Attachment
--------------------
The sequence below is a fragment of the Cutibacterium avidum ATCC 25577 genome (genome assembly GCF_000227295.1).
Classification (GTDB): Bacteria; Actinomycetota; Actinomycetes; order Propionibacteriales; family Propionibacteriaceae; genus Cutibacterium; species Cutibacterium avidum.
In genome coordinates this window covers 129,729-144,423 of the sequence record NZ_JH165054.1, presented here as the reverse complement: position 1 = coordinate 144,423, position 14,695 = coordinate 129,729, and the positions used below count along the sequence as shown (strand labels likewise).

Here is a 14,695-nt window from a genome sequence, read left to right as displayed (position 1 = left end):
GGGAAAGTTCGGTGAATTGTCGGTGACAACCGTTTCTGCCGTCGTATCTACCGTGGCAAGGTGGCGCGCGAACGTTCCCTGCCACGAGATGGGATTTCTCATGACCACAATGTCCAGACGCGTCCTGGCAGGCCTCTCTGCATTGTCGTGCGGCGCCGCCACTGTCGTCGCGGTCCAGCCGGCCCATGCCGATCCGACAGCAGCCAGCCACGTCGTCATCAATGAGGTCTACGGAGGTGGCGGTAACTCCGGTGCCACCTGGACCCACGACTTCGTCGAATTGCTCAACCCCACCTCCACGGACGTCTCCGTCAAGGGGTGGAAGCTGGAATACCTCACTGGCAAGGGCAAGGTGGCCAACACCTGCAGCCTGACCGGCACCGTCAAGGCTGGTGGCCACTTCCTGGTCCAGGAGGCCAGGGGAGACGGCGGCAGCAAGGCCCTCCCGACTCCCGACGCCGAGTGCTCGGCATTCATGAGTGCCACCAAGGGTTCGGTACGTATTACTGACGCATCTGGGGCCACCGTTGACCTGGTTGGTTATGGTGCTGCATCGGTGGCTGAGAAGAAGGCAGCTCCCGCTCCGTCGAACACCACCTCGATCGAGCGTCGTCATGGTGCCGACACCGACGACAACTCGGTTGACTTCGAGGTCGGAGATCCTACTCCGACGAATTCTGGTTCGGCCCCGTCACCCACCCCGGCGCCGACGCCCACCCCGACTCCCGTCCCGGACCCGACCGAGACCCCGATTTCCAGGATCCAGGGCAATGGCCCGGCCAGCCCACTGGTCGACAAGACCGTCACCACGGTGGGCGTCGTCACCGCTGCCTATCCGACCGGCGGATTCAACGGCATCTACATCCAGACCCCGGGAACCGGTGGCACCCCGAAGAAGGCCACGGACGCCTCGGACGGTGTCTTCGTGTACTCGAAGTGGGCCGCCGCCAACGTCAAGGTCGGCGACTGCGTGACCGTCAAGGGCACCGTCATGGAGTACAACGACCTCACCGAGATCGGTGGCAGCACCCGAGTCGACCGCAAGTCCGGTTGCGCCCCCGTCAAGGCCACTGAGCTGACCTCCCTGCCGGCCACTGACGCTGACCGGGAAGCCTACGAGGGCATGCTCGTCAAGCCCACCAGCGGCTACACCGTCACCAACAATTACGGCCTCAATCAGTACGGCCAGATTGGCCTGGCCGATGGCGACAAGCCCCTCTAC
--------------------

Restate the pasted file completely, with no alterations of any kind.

The sequence below is a fragment of the Cutibacterium avidum ATCC 25577 genome (genome assembly GCF_000227295.1).
Classification (GTDB): Bacteria; Actinomycetota; Actinomycetes; order Propionibacteriales; family Propionibacteriaceae; genus Cutibacterium; species Cutibacterium avidum.
In genome coordinates this window covers 129,729-144,423 of the sequence record NZ_JH165054.1, presented here as the reverse complement: position 1 = coordinate 144,423, position 14,695 = coordinate 129,729, and the positions used below count along the sequence as shown (strand labels likewise).

Here is a 14,695-nt window from a genome sequence, read left to right as displayed (position 1 = left end):
GGGAAAGTTCGGTGAATTGTCGGTGACAACCGTTTCTGCCGTCGTATCTACCGTGGCAAGGTGGCGCGCGAACGTTCCCTGCCACGAGATGGGATTTCTCATGACCACAATGTCCAGACGCGTCCTGGCAGGCCTCTCTGCATTGTCGTGCGGCGCCGCCACTGTCGTCGCGGTCCAGCCGGCCCATGCCGATCCGACAGCAGCCAGCCACGTCGTCATCAATGAGGTCTACGGAGGTGGCGGTAACTCCGGTGCCACCTGGACCCACGACTTCGTCGAATTGCTCAACCCCACCTCCACGGACGTCTCCGTCAAGGGGTGGAAGCTGGAATACCTCACTGGCAAGGGCAAGGTGGCCAACACCTGCAGCCTGACCGGCACCGTCAAGGCTGGTGGCCACTTCCTGGTCCAGGAGGCCAGGGGAGACGGCGGCAGCAAGGCCCTCCCGACTCCCGACGCCGAGTGCTCGGCATTCATGAGTGCCACCAAGGGTTCGGTACGTATTACTGACGCATCTGGGGCCACCGTTGACCTGGTTGGTTATGGTGCTGCATCGGTGGCTGAGAAGAAGGCAGCTCCCGCTCCGTCGAACACCACCTCGATCGAGCGTCGTCATGGTGCCGACACCGACGACAACTCGGTTGACTTCGAGGTCGGAGATCCTACTCCGACGAATTCTGGTTCGGCCCCGTCACCCACCCCGGCGCCGACGCCCACCCCGACTCCCGTCCCGGACCCGACCGAGACCCCGATTTCCAGGATCCAGGGCAATGGCCCGGCCAGCCCACTGGTCGACAAGACCGTCACCACGGTGGGCGTCGTCACCGCTGCCTATCCGACCGGCGGATTCAACGGCATCTACATCCAGACCCCGGGAACCGGTGGCACCCCGAAGAAGGCCACGGACGCCTCGGACGGTGTCTTCGTGTACTCGAAGTGGGCCGCCGCCAACGTCAAGGTCGGCGACTGCGTGACCGTCAAGGGCACCGTCATGGAGTACAACGACCTCACCGAGATCGGTGGCAGCACCCGAGTCGACCGCAAGTCCGGTTGCGCCCCCGTCAAGGCCACTGAGCTGACCTCCCTGCCGGCCACTGACGCTGACCGGGAAGCCTACGAGGGCATGCTCGTCAAGCCCACCAGCGGCTACACCGTCACCAACAATTACGGCCTCAATCAGTACGGCCAGATTGGCCTGGCCGATGGCGACAAGCCCCTCTAC